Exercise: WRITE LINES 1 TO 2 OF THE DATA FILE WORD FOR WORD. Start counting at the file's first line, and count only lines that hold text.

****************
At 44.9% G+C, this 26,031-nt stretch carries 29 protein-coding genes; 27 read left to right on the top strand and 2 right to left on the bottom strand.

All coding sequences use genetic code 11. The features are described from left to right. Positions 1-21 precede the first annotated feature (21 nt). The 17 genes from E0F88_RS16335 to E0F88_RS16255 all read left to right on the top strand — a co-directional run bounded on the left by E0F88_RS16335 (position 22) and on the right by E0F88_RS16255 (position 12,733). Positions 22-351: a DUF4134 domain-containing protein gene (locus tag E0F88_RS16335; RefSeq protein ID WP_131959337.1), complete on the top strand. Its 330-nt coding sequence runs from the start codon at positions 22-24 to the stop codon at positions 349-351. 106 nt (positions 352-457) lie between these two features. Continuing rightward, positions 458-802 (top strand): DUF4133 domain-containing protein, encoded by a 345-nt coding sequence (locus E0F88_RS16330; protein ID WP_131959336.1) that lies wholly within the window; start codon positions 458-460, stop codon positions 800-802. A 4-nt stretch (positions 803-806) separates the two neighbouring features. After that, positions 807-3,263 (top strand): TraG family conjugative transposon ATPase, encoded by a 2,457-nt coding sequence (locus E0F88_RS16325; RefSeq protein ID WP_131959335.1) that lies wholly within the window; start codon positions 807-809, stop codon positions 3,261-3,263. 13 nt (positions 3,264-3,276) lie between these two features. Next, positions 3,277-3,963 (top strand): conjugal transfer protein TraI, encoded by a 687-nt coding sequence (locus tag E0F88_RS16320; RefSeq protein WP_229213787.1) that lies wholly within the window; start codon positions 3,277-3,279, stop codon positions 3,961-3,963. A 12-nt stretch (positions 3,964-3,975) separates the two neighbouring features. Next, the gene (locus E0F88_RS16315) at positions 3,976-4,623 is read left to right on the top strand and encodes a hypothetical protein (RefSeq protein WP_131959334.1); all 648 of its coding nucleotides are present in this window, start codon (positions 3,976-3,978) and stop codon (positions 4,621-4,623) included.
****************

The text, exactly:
At 44.9% G+C, this 26,031-nt stretch carries 29 protein-coding genes; 27 read left to right on the top strand and 2 right to left on the bottom strand.

All coding sequences use genetic code 11. The features are described from left to right. Positions 1-21 precede the first annotated feature (21 nt). The 17 genes from E0F88_RS16335 to E0F88_RS16255 all read left to right on the top strand — a co-directional run bounded on the left by E0F88_RS16335 (position 22) and on the right by E0F88_RS16255 (position 12,733). Positions 22-351: a DUF4134 domain-containing protein gene (locus tag E0F88_RS16335; RefSeq protein ID WP_131959337.1), complete on the top strand. Its 330-nt coding sequence runs from the start codon at positions 22-24 to the stop codon at positions 349-351. 106 nt (positions 352-457) lie between these two features. Continuing rightward, positions 458-802 (top strand): DUF4133 domain-containing protein, encoded by a 345-nt coding sequence (locus E0F88_RS16330; protein ID WP_131959336.1) that lies wholly within the window; start codon positions 458-460, stop codon positions 800-802. A 4-nt stretch (positions 803-806) separates the two neighbouring features. After that, positions 807-3,263 (top strand): TraG family conjugative transposon ATPase, encoded by a 2,457-nt coding sequence (locus E0F88_RS16325; RefSeq protein ID WP_131959335.1) that lies wholly within the window; start codon positions 807-809, stop codon positions 3,261-3,263. 13 nt (positions 3,264-3,276) lie between these two features. Next, positions 3,277-3,963 (top strand): conjugal transfer protein TraI, encoded by a 687-nt coding sequence (locus tag E0F88_RS16320; RefSeq protein WP_229213787.1) that lies wholly within the window; start codon positions 3,277-3,279, stop codon positions 3,961-3,963. A 12-nt stretch (positions 3,964-3,975) separates the two neighbouring features. Next, the gene (locus E0F88_RS16315) at positions 3,976-4,623 is read left to right on the top strand and encodes a hypothetical protein (RefSeq protein WP_131959334.1); all 648 of its coding nucleotides are present in this window, start codon (positions 3,976-3,978) and stop codon (positions 4,621-4,623) included.